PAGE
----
Coach Joe Gibbs met with many of the Washington Redskins' veterans Monday to take the team's temperature after three straight tough losses, but all involved maintain the exchange of ideas alone will not generate victories. Gibbs and the players came away enthused that there are no signs of dissent, and hope to pull out of a 2-6 rut when they play Sunday at St. Louis.
"We're not pointing fingers, and it's easy to do," said offensive lineman Ray Brown, a 20-year veteran who cautioned not to put too much emphasis on the meeting. "Just the way we played, you'd think guys might blame the offense, or we might blame the defense, but we're in there together, and guys have really kept a tight-knit group together."
Gibbs, who said he meets with team leaders "when there's a reason for it," has praised his club's professionalism throughout another difficult season. "I think we've got a great group of guys," he said.
Still, only San Francisco (2-9), Houston (1-10) and the New York Jets (2-9) have a worse record than the Redskins in the last eight games, and three of the league's recent doormats -- Detroit (4-7), Cleveland (4-7) and Arizona (3-8) -- have better records than Washington in the last eight games. The Lions, for instance, fired their coach Monday, indicating their state of disarray, while the Browns and Cardinals both have first-year coaches.
Washington's 2-6 mark also ties a handful of clubs with whom the team would rather not be associated. Miami (4-7), New Orleans (3-8), Tennessee (3-8), Green Bay (2-9) and Baltimore (3-8) have won just two of their last eight games. Of that entire group of teams, only the Redskins (5-6) have even a modicum of playoff possibility, and that is because of their 3-0 start.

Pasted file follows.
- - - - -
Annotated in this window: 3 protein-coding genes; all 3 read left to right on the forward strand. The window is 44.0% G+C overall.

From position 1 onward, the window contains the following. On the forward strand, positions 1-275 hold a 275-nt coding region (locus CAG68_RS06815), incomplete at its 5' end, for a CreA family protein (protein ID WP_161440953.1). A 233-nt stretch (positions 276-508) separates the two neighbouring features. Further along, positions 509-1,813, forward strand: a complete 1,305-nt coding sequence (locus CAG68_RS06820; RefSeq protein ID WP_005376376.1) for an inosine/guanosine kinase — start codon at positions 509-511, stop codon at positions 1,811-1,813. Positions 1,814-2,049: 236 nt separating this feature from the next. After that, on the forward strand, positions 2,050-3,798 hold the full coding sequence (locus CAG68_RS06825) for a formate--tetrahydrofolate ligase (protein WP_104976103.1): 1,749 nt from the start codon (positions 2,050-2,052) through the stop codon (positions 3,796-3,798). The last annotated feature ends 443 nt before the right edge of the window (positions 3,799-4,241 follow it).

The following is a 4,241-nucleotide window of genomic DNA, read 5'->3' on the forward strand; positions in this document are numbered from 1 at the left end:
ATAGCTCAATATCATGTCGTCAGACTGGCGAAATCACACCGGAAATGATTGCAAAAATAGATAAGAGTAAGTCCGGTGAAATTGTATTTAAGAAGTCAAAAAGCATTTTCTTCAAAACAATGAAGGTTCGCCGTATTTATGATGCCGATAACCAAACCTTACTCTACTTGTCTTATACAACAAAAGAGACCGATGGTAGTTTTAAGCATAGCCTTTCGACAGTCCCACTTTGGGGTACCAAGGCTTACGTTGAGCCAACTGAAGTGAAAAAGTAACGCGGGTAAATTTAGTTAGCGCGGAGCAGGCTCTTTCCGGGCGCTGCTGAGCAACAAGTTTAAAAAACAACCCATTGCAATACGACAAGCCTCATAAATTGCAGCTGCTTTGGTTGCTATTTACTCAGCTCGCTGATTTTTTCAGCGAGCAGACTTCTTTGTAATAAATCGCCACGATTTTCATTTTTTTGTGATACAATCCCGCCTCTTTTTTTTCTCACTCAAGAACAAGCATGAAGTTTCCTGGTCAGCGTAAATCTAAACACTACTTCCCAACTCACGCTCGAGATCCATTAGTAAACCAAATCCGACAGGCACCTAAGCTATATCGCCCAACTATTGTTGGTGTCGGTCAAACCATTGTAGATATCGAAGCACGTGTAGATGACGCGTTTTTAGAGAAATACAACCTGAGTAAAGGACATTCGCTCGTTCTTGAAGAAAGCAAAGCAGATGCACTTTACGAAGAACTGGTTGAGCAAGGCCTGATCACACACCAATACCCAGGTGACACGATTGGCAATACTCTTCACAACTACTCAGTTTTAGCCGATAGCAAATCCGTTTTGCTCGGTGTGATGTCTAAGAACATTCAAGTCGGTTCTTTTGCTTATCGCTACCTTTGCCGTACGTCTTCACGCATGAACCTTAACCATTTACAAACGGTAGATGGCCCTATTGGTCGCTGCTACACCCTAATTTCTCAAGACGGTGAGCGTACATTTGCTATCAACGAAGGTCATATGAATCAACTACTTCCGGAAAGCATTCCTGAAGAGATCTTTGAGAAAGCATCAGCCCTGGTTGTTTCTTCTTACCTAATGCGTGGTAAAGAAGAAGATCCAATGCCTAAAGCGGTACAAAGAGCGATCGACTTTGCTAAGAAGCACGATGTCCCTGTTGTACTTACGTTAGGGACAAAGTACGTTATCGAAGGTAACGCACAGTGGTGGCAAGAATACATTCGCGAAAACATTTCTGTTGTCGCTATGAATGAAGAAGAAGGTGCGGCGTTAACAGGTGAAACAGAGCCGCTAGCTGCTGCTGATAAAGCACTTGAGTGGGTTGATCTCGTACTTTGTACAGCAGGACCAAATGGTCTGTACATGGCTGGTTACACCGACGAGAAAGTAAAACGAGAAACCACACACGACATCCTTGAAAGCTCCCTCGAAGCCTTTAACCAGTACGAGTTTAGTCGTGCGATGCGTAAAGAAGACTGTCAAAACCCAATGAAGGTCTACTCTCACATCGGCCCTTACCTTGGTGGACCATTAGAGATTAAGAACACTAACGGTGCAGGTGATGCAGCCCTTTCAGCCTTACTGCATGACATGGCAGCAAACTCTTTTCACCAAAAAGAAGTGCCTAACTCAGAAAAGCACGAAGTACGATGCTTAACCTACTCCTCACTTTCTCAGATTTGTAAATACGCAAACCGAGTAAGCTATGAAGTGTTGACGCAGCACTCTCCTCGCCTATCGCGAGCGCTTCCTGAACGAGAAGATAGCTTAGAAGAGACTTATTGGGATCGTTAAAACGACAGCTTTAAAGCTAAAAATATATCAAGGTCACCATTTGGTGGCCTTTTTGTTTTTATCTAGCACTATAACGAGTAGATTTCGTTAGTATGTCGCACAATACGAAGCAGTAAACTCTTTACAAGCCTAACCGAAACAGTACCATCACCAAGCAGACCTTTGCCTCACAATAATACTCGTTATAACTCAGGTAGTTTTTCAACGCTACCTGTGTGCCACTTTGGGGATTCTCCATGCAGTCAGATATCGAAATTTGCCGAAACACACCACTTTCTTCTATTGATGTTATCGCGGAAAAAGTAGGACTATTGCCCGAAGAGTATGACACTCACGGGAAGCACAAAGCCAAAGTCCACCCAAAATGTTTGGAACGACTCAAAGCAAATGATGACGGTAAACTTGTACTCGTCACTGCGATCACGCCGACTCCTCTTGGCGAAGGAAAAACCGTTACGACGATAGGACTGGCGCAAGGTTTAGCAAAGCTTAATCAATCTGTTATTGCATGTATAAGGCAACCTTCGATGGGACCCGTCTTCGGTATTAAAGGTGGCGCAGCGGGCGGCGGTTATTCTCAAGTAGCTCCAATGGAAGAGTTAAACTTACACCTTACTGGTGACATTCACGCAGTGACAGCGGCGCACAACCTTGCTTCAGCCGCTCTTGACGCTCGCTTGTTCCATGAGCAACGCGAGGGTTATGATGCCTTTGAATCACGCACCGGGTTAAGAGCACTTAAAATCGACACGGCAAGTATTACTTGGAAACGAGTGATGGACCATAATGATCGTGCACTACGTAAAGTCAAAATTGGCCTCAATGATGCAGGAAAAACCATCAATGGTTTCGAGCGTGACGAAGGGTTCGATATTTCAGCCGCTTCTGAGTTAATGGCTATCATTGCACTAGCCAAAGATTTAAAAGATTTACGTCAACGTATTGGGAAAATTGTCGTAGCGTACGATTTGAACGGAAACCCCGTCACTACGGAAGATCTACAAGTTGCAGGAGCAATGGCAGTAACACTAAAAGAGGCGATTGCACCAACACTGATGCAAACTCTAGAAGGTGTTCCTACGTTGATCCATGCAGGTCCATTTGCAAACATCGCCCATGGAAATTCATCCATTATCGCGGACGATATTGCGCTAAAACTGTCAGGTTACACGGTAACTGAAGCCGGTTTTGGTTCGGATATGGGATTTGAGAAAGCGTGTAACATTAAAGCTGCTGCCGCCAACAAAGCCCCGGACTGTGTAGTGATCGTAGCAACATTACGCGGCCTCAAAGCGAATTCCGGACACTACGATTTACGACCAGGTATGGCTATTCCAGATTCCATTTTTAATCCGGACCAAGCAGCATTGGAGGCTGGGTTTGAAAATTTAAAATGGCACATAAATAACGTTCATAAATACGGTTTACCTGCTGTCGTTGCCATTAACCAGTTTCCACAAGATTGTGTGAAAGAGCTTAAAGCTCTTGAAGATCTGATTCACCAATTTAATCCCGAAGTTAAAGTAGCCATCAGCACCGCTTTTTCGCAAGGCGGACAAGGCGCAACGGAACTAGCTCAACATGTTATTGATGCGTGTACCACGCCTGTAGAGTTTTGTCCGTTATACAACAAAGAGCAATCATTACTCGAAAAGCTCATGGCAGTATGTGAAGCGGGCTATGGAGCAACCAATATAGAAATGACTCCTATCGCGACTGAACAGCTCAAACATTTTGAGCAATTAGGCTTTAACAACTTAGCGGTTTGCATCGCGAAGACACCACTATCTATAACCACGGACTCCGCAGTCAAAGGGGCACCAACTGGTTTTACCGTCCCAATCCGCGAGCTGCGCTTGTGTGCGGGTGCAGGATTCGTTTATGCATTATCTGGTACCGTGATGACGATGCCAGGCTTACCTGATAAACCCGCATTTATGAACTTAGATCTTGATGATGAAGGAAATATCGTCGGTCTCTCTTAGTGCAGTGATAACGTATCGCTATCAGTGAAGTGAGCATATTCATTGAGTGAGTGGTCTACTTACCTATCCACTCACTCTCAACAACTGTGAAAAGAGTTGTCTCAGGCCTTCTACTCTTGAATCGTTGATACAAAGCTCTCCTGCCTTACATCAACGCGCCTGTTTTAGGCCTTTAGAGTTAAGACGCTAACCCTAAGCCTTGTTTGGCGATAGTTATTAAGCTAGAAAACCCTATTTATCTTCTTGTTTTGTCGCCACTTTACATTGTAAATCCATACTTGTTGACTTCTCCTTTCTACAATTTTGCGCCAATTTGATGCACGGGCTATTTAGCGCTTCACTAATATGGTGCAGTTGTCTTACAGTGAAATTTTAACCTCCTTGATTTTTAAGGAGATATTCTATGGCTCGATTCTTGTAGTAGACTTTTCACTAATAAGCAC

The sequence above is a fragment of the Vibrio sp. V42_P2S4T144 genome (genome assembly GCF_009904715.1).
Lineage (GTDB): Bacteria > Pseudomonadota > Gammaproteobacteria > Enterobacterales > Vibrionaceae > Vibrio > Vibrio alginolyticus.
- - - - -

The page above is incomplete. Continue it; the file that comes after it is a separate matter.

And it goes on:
"To get in the postseason would probably take five straight wins," quarterback Mark Brunell said.
Punting Poses a Problem
Lately the punting game has been a cause for concern. Washington ranks 30th of 32 teams in the NFL in gross punting average and 20th in net punting average, losing the field-position battle nearly each week.
Gibbs has called the punting "inconsistent" lately, but the result most weeks has been nearly the same. Derrick Frost, who was cut by Cleveland after last season, had a net of 34.3 yards per punt against San Diego, and 34 against Oakland. His net has topped 40 yards in just one of his eight games, and he no longer continues to get the early fortuitous rolls on punts that are not fielded.
"The past two weeks I just haven't played well," Frost said, "and I need to step it up. I just need to attack the ball more and put a little bit more into it. When I'm out there I need to gear up a little bit more. I need to increase my intensity a little bit."
Injuries Are Plentiful
The Redskins held offensive lineman Chris Samuels (knee) and defensive linemen Renaldo Wynn (rest) and Cornelius Griffin (hip) out of practice, but all will play Sunday. H-back Mike Sellers (ribs) returned to some portions of practice and was listed as questionable, while safety Sean Taylor (ankle) practiced and is probable. Wide receiver James Thrash (hamstring; doubtful), running back Ladell Betts (knee; questionable) and defensive lineman Joe Salave'a (foot; doubtful) are highly unlikely to play Sunday. . . . St. Louis interim coach Joe Vitt has close ties to this region. He attended Towson, spends considerable time in Baltimore and plans to retire in Ocean City, where he has a home. "Everything that I have in my life," Vitt said during a conference call, "from football to my family, started at Towson. It was really just a great experience." . . .
Rams rookie tackle Alex Barron is scheduled to undergo thumb surgery today and the team could be without both starting tackles Sunday. Orlando Pace left last Sunday's comeback win over Houston because of hip and hamstring injuries, although an MRI exam Monday reportedly showed no serious damage.
Staff writer Mark Maske contributed to this report.